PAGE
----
2017-03-28
2017-01-1273
Vehicle lightweighting has been a focus of the automotive industry, as car manufacturers seek to comply with corporate average fuel economy (CAFE) and greenhouse gas (GHG) emissions standards for model year (MY) 2017-2025 vehicles. However, when developing a lightweight vehicle design, the automotive industry typically targets maximum vehicle weight reduction at minimal cost increase. In this paper, we consider the environmental impacts of the lightweighting technology options. The materials used for vehicle lightweighting include high-strength steel (HSS), aluminum, magnesium and carbon fiber reinforced plastic (CFRP). Except for HSS, the production of these light materials is more GHG-intensive (on a kg-to-kg basis) compared with the conventional automotive materials they substitute. Lightweighting with these materials, therefore, may partially offset the GHG emission reductions achieved through improved fuel economy.
Technical Paper

Mixing-Limited Combustion of Alcohol Fuels in a Diesel Engine

2019-04-02
2019-01-0552
Diesel-fueled, heavy-duty engines are critical to global economies, but unfortunately they are currently coupled to the rising price and challenging emissions of Diesel fuel. Public awareness and increasingly stringent emissions standards have made Diesel OEMs consider possible alternatives to Diesel, including electrification, fuel cells, and spark ignition. While these technologies will likely find success in certain market segments, there are still many applications that will continue to require the performance and liquid-fueled simplicity of Diesel-style engines. Three-way catalysis represents a possible low-cost and highly-effective pathway to reducing Diesel emissions, but that aftertreatment system has typically been incompatible with Diesel operation due to the prohibitively high levels of soot formation at the required stoichiometric fuel-air ratios. This paper explores a possible method of integrating three-way catalysis with Diesel-style engine operation.
Technical Paper

Numerical Optimization of a Light-Duty Compression Ignition Engine Fuelled With Low-Octane Gasoline

2012-04-16
2012-01-1336
In automotive industry it has been a challenge to retain diesel-like thermal efficiency while maintaining low emissions. Numerous studies have shown significant progress in achieving low emissions through the introduction of common-rail injection systems, multiple injections and exhaust gas recirculation and by using a high octane number fuel, like gasoline, to achieve adequate premixing. On the other hand, low temperature combustion strategies, like HCCI and PCCI, have also shown promising results in terms of reducing both NOx and soot emissions simultaneously. With the increasing capacity of computers, multi-dimensional CFD engine modeling enables a reasonably good prediction of combustion characteristics and pollutant emissions, which is the motivation behind the present research. The current research effort presents an optimization study of light-duty compression ignition engine performance, while meeting the emission regulation targets.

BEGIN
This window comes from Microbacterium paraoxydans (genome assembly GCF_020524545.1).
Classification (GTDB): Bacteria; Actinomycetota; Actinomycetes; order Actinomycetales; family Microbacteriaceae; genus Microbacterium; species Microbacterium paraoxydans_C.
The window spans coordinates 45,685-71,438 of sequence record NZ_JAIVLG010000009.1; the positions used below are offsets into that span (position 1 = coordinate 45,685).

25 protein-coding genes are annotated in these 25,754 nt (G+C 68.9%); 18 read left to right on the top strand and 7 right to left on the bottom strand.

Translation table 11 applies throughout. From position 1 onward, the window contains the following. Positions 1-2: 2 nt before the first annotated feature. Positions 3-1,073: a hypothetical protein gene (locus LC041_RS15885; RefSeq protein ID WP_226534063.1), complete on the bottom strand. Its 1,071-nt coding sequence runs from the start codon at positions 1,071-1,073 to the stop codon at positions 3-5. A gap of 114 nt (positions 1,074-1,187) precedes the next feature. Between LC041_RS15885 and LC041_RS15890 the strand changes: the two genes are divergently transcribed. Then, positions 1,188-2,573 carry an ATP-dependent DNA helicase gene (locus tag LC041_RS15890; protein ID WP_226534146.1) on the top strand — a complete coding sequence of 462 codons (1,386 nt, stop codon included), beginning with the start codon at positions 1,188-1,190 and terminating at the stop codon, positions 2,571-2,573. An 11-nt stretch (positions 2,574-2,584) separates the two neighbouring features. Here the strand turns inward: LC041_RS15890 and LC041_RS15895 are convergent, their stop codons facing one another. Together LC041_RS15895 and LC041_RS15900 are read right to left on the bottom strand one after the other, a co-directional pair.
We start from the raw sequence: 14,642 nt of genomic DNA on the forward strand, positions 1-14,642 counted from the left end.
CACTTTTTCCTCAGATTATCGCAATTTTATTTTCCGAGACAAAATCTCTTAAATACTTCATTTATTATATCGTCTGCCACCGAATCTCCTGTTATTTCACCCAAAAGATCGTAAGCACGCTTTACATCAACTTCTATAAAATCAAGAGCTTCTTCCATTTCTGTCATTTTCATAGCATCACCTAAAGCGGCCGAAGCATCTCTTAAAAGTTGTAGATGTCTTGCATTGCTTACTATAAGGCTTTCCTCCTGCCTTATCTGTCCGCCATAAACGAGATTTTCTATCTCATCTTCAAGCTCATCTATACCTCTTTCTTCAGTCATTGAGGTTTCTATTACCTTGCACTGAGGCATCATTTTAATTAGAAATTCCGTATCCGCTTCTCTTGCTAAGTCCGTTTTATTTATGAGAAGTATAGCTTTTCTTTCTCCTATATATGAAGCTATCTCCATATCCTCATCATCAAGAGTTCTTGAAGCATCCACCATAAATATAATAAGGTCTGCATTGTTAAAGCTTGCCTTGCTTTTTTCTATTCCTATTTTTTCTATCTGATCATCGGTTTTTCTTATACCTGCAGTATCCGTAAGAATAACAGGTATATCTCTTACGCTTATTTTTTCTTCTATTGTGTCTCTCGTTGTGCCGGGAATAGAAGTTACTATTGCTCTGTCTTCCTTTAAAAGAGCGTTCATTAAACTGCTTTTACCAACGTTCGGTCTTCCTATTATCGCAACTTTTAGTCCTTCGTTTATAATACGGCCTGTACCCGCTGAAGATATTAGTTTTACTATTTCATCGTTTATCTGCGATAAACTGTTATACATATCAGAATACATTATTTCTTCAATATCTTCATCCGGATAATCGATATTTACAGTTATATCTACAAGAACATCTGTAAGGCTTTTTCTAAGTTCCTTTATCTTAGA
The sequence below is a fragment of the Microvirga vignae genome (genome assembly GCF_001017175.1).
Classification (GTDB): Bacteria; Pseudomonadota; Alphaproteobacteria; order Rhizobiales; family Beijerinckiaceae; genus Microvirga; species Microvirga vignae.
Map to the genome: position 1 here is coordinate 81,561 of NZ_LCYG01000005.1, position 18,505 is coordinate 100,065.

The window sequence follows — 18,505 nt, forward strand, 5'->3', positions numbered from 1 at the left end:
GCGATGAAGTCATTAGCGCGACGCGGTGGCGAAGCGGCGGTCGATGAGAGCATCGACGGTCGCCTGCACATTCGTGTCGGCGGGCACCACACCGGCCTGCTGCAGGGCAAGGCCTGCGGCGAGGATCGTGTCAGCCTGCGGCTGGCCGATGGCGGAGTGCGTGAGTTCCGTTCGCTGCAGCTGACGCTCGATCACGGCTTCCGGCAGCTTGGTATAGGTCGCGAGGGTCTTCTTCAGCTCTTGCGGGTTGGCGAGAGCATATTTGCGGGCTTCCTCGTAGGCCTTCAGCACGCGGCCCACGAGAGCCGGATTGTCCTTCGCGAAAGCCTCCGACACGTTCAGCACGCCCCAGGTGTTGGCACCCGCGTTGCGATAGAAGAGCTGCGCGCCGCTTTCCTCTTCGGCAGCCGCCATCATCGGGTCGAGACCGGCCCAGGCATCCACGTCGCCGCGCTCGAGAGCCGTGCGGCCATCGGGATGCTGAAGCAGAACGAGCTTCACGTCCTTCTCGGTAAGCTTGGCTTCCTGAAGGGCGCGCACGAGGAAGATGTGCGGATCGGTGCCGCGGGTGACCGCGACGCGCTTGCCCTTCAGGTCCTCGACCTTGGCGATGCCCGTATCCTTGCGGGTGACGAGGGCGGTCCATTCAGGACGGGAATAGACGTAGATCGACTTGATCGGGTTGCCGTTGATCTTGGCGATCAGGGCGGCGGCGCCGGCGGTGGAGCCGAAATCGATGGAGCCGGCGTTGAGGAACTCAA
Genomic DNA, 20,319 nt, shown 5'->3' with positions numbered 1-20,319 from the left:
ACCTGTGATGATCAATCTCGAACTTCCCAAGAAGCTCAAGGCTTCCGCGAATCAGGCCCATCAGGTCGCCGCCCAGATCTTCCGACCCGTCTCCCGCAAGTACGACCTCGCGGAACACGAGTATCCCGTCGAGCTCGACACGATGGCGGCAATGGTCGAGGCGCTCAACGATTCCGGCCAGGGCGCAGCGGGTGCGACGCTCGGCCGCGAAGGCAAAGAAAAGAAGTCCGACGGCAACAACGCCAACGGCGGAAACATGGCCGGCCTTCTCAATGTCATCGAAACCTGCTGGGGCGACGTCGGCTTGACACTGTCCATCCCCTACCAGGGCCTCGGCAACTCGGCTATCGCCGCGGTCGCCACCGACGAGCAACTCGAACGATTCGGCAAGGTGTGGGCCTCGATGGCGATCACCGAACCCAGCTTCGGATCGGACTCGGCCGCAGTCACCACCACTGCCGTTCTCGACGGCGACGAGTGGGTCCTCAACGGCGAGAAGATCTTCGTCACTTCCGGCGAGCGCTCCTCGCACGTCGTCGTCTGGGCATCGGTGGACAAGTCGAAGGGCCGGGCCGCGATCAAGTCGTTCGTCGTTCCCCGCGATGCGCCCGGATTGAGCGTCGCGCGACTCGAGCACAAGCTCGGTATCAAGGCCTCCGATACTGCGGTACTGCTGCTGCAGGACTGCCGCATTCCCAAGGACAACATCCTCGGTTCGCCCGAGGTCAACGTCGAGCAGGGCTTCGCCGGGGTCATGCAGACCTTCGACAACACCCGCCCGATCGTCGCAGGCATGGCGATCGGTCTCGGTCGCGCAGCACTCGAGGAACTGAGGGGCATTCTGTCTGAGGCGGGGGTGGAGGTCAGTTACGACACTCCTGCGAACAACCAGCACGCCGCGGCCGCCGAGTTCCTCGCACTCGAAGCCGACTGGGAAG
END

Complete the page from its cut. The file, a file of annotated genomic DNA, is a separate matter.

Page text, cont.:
Technical Paper

Sensing Exhaust NO2 Emissions Using the Mixed Potential Principle

2014-04-01
2014-01-1487
NOx aftertreatment is an essential subsystem to enable diesel and lean gasoline engines to meet emissions regulations. A selective catalytic reduction (SCR) system, which uses urea to create ammonia (NH3) for NOx reduction, is one popular form of NOx aftertreatment system. These urea based NOx aftertreatment systems can benefit from closed-loop control when appropriate NH3, NOx, or NO2 exhaust gas sensors are available. For example, knowing exhaust NO2 emissions after a diesel oxidation catalyst can help the urea dosing strategy to maximize the efficiency of a urea SCR system. Such sensing capability, combined with ammonia sensing, can provide enhanced closed-loop control of the SCR system as well as information for on-board diagnosis. This paper covers Delphi's progress in developing an exhaust NO2 sensor.
Technical Paper

Total Fuel Cycle Impacts of Advanced Vehicles

1999-03-01
1999-01-0322
Recent advances in fuel-cell technology and low-emission, direct-injection spark-ignition and diesel engines for vehicles could significantly change the transportation vehicle power plant landscape in the next decade or so. This paper is a scoping study that compares total fuel cycle options for providing power to personal transport vehicles. The key question asked is, “How much of the energy from the fuel feedstock is available for motive power?” Emissions of selected criteria pollutants and greenhouse gases are qualitatively discussed. This analysis illustrates the differences among options; it is not intended to be exhaustive. Cases considered are hydrogen fuel from methane and from iso-octane in generic proton-exchange membrane (PEM) fuel-cell vehicles, methane and iso-octane in spark-ignition (SI) engine vehicles, and diesel fuel (from methane or petroleum) in direct-injection (DI) diesel engine vehicles.